For patients with blood cancers such as leukemia and multiple myeloma, a bone marrow transplant can be both curative and perilous. It replenishes marrow lost to disease or chemotherapy but raises the risk that newly transplanted white blood cells will attack the recipient's body.
Now researchers say the myxoma virus, found in rabbits, can do double duty, quelling the unwanted side effects of a bone marrow transplant and destroying cancer cells.
The virus could be especially helpful to patients who have recurring cancer but cannot find a suitable bone marrow donor, said Christopher R. Cogle, M.D., the study's lead investigator and an associate professor in the UF College of Medicine's division of hematology and oncology. Bone marrow transplants from partially matched donors carry about an 80 percent risk of graft-versus-host disease, and the myxoma treatment would address that, Cogle said.
The myxoma virus also could improve bone marrow transplant options among African-Americans and the elderly. Those patients are less likely to find fully matched bone marrow donors, which raises the risk of graft-versus-host disease, according to Cogle.
"Myxoma is one of the best strategies because it is effective but doesn't affect normal stem cells," he said.
During laboratory testing on human cells, the process worked this way: The myxoma virus is attached to a type of white blood cell known as a T-cell. The virus-laden white blood cells can then be delivered as part of a bone marrow transplant from a donor. That's when the virus gets activated and goes to work. It blocks graft-versus-host disease, a complication of bone marrow transplants that can cause problems including skin rash, shortness of breath, abdominal pain, jaundice and muscle weakness. In severe cases, these complications can be fatal. The white blood cells then deliver the myxoma virus to cancer cells, which are killed off by the virus.
The findings were published in the April 22 edition of the journal Blood. After successfully testing the process with human cells, researchers are now studying its effectiveness in a mouse model.
The dual action of the myxoma virus is particularly encouraging, said Grant McFadden, Ph.D., a professor in the UF College of Medicine department of molecular genetics and microbiology. It's the first time that a virus has been shown to simultaneously prevent graft-versus-host disease and kill cancer cells in the laboratory, McFadden said.
The process is known to work on blood-related disorders such as multiple myeloma and acute myeloid leukemia but could someday have broader application for other kinds of cancer, he said. The myxoma virus originates among rabbits in Australia and parts of Europe and is benign to humans.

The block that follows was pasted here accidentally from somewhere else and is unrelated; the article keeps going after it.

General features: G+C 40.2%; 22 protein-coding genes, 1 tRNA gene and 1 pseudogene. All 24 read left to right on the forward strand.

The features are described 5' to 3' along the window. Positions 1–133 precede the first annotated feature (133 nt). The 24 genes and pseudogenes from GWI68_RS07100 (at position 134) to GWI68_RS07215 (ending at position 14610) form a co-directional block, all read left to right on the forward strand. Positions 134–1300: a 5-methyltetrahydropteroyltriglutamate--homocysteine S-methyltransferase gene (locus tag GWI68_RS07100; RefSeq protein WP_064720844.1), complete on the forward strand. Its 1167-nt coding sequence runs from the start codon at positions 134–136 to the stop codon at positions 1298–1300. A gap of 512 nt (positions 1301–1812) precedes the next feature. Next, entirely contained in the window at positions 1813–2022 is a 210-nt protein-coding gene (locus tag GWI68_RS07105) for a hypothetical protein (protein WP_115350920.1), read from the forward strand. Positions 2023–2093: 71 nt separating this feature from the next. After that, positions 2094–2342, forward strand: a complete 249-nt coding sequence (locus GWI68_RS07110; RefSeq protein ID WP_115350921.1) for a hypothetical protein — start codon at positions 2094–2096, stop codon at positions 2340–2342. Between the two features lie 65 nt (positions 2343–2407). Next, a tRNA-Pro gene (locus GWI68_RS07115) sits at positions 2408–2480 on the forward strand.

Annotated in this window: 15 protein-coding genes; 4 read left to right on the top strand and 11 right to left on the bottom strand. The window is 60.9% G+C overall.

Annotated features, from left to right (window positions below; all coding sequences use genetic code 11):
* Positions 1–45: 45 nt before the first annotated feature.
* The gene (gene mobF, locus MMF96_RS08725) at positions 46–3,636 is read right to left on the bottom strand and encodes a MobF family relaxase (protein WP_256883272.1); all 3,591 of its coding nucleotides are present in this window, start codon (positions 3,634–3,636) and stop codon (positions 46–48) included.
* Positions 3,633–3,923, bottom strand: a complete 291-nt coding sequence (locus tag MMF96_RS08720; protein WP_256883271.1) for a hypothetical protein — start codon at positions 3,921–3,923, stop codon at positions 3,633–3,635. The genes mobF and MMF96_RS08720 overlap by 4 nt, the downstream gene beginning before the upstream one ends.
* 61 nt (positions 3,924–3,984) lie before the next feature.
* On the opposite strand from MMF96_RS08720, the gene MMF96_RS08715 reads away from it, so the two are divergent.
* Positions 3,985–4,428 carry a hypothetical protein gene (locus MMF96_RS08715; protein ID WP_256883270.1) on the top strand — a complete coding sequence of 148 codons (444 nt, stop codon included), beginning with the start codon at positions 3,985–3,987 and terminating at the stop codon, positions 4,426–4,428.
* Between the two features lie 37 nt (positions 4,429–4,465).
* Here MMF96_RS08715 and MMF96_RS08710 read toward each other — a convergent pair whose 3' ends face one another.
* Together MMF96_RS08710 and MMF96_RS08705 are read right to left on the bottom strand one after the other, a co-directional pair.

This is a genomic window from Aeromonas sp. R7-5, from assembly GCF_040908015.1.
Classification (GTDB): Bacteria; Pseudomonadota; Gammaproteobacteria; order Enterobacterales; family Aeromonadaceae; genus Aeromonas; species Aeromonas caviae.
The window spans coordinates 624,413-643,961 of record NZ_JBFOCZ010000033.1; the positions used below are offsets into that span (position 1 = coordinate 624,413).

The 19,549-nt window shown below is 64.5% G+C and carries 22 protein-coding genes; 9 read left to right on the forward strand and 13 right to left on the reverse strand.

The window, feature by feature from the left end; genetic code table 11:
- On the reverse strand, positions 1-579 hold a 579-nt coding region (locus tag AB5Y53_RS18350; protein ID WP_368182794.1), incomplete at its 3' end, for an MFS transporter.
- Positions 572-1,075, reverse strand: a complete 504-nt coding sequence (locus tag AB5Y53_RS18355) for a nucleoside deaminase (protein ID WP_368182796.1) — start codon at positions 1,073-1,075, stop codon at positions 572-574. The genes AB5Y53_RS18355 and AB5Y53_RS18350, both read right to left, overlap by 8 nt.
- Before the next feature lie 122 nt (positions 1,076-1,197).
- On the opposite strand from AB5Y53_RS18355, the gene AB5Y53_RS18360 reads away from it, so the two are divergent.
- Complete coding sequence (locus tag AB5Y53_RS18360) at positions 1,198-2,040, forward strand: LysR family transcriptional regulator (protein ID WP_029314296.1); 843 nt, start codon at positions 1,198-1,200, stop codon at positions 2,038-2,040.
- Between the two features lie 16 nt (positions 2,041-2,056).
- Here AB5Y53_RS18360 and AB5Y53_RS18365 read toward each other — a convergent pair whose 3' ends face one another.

The discovery might never have happened if not for a chance meeting at a coffee kiosk on the health campus. Cogle and McFadden introduced themselves to each other, which led to a collaboration that has lasted seven years.
"It's one of the benefits of a health research campus like UF," Cogle said. "His virus killed the cancer cells that I grew in my lab and spared normal blood stem cells."
Another crucial part of the research team's work was done by Nancy Villa, Ph.D., a research scientist in the division of hematology and oncology. Villa's findings were crucial to understanding and explaining how myxoma prevents graft-versus-host disease, Cogle said. McFadden credits Villa for finding a way to explain to other scientists how the virus-laden white blood cells can prevent graft-versus-host disease and still be an effective killer of cancer cells. That knowledge will be crucial as the team presses on with its research, McFadden said.
After the initial success with human cells, McFadden is cautiously optimistic that a clinical trial could begin within a year. Before that, researchers need to develop a clinical-grade virus, do safety testing and raise about $1 million for clinical trials. The UF-owned patent on the myxoma process has been licensed to a Houston-based company, which will seek to raise money for clinical trials, Cogle said.
The research was supported by grants of $1.5 million each from the Florida Bankhead-Coley Cancer Research Program and the National Institutes of Health/National Cancer Institute. Additional financial support came from the Gatorade Trust, which is administered by the department of medicine and the UF Research Foundation.
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